Category: PowerLinks

Blog author: jcarter
Friday, June 12, 2015

Minimum Wage Laws: Restrictions On Free Speech?
Adam Allouba, Atlas Network

The lower market wage for artists does not arise from someone’s arbitrary decision — or even someone’s informed decision — because no “decision” was involved. That wage instead results from an ongoing conversation between producers and consumers about how much art is for sale relative to how much art people will buy.

Vatican to share tax info with US in new transparency step
Nicole Winfield, Associated Press

The Vatican formally committed Wednesday to share the tax information of U.S. citizens with the United States in the latest move to improve the reputation of its scandal-marred bank and crack down on tax cheats.

Seattle ‘culturemaker’ Nathan Marion: We Need New Abbeys In America To Foster Community, Arts
Jesse James Deconto, Religion Dispatches

Out of Marion’s experience with the Abbey, grew Lonely Buildings, a consulting firm that helps congregations reimagine how to use their facilities to serve their neighbors and neighborhoods. From Seattle and Portland, Houston and Austin, to San Diego and Birmingham, Ala., Marion advises congregations about how their buildings can belong to the broader “parishes” that surround them.

Africa creates TFTA – Cape to Cairo free-trade zone

African leaders have agreed to create the continent’s largest free-trade zone, covering 26 countries in an area from Cape Town to Cairo.

Blog author: jcarter
Thursday, June 11, 2015

Africa wasn’t always about poverty–so why do so many believe that’s the case?
Johan Fourie, Quartz

For too long, Henry Morton Stanley’s reference to Africa as the Dark Continent held sway. Not only was the African interior terra incognito, but so too was its past.

What the West Needs to Know About the Persecution of Christians in the Middle East
Zoe Romanowsky, Aleteia

An interview with author George J. Marlin of Aid to the Church in Need.

What’s Dignity for the Goose Is Dignity for the Gander
Richard Reinsch, Library of Law and Liberty

If state marriage laws are primarily about bestowing dignity on adults, as opposed to the more limited social purpose of connecting fathers and mothers to each other and to their children, then it’s curtains for those defending marriage as an institution grounded in heterosexual complementarity. But we already knew that.

How the Sabbath Keeps Work from Being the Meaning of Our Lives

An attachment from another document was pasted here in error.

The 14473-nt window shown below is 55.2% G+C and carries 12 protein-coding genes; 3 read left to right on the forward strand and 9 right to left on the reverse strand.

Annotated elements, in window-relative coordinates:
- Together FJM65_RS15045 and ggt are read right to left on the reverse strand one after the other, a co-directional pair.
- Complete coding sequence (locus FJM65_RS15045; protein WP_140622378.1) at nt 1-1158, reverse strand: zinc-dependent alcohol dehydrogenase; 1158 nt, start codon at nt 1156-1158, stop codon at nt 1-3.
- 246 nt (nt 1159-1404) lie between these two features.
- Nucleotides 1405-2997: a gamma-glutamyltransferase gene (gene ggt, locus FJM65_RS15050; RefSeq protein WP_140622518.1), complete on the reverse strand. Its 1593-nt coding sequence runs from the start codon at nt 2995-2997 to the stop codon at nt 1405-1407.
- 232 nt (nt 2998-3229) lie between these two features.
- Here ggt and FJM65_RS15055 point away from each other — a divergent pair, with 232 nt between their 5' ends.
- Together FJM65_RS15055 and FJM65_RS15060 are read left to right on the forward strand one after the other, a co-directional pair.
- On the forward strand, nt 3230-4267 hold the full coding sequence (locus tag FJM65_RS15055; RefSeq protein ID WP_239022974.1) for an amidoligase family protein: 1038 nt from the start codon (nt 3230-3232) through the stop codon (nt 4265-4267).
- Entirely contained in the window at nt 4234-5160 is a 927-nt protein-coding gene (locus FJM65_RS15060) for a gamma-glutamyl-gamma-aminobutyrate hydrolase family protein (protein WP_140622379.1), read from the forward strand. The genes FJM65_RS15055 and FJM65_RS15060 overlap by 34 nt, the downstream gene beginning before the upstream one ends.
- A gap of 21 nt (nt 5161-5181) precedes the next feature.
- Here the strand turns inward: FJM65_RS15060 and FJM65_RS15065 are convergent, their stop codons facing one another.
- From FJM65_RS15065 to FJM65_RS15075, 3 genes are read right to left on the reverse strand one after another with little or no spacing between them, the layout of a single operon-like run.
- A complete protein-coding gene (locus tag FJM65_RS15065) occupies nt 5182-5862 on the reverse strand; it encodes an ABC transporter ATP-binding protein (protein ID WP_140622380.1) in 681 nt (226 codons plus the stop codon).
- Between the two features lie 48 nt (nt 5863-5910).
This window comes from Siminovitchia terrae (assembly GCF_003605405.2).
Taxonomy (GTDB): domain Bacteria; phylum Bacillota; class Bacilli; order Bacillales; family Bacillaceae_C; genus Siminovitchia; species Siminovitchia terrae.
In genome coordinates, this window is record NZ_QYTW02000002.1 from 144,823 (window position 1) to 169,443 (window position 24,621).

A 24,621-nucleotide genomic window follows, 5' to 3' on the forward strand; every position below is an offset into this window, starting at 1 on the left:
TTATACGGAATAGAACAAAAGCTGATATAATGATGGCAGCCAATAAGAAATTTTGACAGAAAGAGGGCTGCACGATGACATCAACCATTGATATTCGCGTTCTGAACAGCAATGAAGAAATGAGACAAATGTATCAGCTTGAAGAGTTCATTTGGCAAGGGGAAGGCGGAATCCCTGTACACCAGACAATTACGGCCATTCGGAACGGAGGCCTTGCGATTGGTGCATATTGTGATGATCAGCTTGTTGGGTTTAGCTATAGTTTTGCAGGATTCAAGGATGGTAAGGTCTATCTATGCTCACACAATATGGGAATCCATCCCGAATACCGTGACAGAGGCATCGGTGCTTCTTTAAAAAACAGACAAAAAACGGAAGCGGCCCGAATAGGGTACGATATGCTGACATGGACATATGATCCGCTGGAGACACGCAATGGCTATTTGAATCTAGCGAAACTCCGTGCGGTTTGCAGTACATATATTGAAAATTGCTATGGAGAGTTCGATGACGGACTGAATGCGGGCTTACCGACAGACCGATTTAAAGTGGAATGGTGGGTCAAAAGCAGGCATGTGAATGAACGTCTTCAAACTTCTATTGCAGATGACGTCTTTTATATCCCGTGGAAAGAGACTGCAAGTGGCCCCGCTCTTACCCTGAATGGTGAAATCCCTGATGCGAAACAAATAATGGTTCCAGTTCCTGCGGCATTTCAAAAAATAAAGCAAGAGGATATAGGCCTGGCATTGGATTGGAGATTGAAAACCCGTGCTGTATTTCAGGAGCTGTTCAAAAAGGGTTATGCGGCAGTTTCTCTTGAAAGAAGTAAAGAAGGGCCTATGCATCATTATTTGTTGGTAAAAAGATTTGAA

Hugh Whelchel, Institute for Faith, Work, and Economics

Man was created by God for work (Genesis 2:15). For the Christian, life without work is meaningless; but work must never become the meaning of one’s life.

Blog author: jcarter
Wednesday, June 10, 2015

How Should Christians View World History?
R.C. Sproul, Ligonier Ministries

The grand difference between the ancient view of history and that found in Scripture is the difference between what is called “cyclical” and “linear-progressive.”

Invisible Cliffs and Chesteron’s Fence
Adam Gurri, Sweet Talk

What I like about Chesterton’s fence is that, unlike a lot of formulations of traditionalism, it isn’t a categorical ban on crossing a given line. It’s simply stacking the burden of evidence on those arguing against tradition in a given case.

The Last Gasp of the Cradle Christians?
Chris Seiple, Christianity Today

The American church has a key role in rescuing, restoring, and returning Christians and other religious minorities who have fled ISIS.

Introduction to the Bill of Rights
James Madison, The Imaginative Conservative

I will state my reasons why I think it proper to propose amendments, and state the amendments themselves, so far as I think they ought to be proposed. If I thought I could fulfill the duty which I owe to myself and my constituents, to let the subject pass over in silence, I most certainly should not trespass upon the indulgence of this House.

Blog author: jcarter
Tuesday, June 9, 2015

Supreme Court unleashes its inner libertarian
Jeffrey Toobin, CNN

Freedom of speech, religion differences between U.S., Europe illustrated by Supreme Court rulings.

The underground Christian network smuggling refugees out of North Korea
Maureen Callahan, New York Post

When Kim was nearly 4 years old, his father, a respected member of the Workers’ Party of Korea, was so successful that he was able to build a house for his young family. It was 1994.